State hospital patients’ deaths remembered

Posted on September 21, 2010


Tim Dugan was at work in Portland, Ore., Monday morning when he decided there was a memorial service he had to make. So the businessman jumped on a plane and arrived in time for a ceremony that evening on the former grounds of Camarillo State Hospital. His 36-year-old father, David, died at the institution in 1974 in what his son described as an unfortunate incident.

“I came here to make peace,” he said, adding that he was also carrying the thoughts of his father’s two sisters and brother.

The former Oxnard resident was one of close to 100 people who turned out for the twilight ceremony on the former hospital grounds Monday evening. It marked the first time Ventura County has participated in Remembrance Day, an event commemorating the tens of thousands of people who have died in state institutions in California. Nonprofit groups of advocates and clients have been holding the observances each September for eight years as part of the California Memorial Project, but until Monday one had never been held on the grounds of what was once California’s largest state hospital. Camarillo State housed more than 7,000 patients in the 1950s. It closed in 1997 after 60 years of operation. Organizers blame the delay on resistance by officials at the CSU Channel Islands campus, which opened on the grounds in 2002. Staff members, though, say organizers failed to go through proper channels until recently. The event lasted an hour, the rising moon casting light over the off-white walls of the complex. The event drew disabled people, their advocates, family members and at least a couple of CSUCI students. State officials have confirmed that more than 1,000 people died at the institution in its last 30 years of operation. They died of both natural and suspicious causes, investigations showed. Guest speakers at the observance included two former patients, who described vastly different experiences.

Celinda Jungheim, 71, of Marina del Rey said she spent a summer there in 1968 after her parents committed her on her 28th birthday. She described being overdrugged and wrongly diagnosed with schizophrenia but said she found a great social worker who connected her with a recovery group.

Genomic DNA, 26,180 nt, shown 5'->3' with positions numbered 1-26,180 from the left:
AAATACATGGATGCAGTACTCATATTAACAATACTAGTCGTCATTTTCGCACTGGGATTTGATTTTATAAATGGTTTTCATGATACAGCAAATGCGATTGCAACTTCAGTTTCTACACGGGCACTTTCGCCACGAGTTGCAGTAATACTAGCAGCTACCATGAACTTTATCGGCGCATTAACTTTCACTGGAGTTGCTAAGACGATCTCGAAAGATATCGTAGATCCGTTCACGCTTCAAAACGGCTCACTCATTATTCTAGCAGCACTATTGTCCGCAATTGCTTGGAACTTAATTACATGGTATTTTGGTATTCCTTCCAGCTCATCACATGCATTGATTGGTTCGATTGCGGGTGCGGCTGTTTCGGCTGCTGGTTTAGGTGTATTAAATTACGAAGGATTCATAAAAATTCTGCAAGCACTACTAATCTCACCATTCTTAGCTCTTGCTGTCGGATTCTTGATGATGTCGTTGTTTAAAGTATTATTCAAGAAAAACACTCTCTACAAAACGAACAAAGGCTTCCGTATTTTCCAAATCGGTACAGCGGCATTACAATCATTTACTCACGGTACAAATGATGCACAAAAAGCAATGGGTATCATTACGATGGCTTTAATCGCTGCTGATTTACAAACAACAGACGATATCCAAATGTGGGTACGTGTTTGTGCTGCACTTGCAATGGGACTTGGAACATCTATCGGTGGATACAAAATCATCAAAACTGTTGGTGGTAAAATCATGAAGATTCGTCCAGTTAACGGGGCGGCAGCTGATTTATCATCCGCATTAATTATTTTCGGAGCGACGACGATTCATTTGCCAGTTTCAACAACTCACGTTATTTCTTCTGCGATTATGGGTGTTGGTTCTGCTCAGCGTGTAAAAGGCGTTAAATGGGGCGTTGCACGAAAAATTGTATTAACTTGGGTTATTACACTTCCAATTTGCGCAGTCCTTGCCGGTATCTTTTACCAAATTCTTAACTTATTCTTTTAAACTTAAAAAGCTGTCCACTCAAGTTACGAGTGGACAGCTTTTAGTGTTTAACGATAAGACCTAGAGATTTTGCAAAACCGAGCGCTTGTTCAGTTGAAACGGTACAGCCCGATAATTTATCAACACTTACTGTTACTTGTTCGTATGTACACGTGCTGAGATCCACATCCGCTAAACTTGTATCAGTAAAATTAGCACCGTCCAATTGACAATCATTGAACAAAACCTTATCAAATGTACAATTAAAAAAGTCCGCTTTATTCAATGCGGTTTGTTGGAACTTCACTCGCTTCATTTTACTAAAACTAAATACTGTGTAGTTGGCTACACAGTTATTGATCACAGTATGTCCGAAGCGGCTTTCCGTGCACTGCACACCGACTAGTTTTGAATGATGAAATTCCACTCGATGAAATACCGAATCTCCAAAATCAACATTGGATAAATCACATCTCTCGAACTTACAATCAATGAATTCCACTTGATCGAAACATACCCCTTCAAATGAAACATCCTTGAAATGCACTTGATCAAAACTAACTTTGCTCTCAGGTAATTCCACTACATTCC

“This is where I found the treatment that helped me,” she said.

But Vernon Montoya of San Diego said his 90-day stay in 1963 was “a nightmare.” He told the crowd he saw patients raped and beaten and knew of a 5-year-old boy who died after being raped by patients.

“I watched beatings; I watched rapes; I watched murder,” he said.

Montoya, 62, said he was 15 at the time he entered to be evaluated for his fitness for parole. In a brief interview afterward, he said he served two years at the California Youth Authority after being discharged from the hospital. He declined to say why he was in the penal system but said conditions were much better in the Youth Authority than in the hospital. Organizers spoke of the past but also of the need to honor the patients’ memory. After speeches and poetry readings, the group observed a moment of silence. As the event ended, the crowd cheered when red balloons were released into the air.

Robyn Gantsweg, a coordinator for Disability Rights California, said similar ceremonies were held Monday around the state. Nine other events were scheduled at state hospitals and cemeteries where patients were buried.

CSU officials said they had no choice but to charge the nonprofit groups a fee, based on state regulations and law. Gantsweg expected this one to cost $500. She hopes to get the university more involved next year and wants to erect a memorial to the patients on the site.

As for Tim Dugan, he was glad he made the trip.

“It was good,” said Dugan, who is starting a memorial scholarship in his dad’s name. “I didn’t know what to expect. I’m in the process of discovering my father’s history and his brief life.”

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Posted in: The Anti News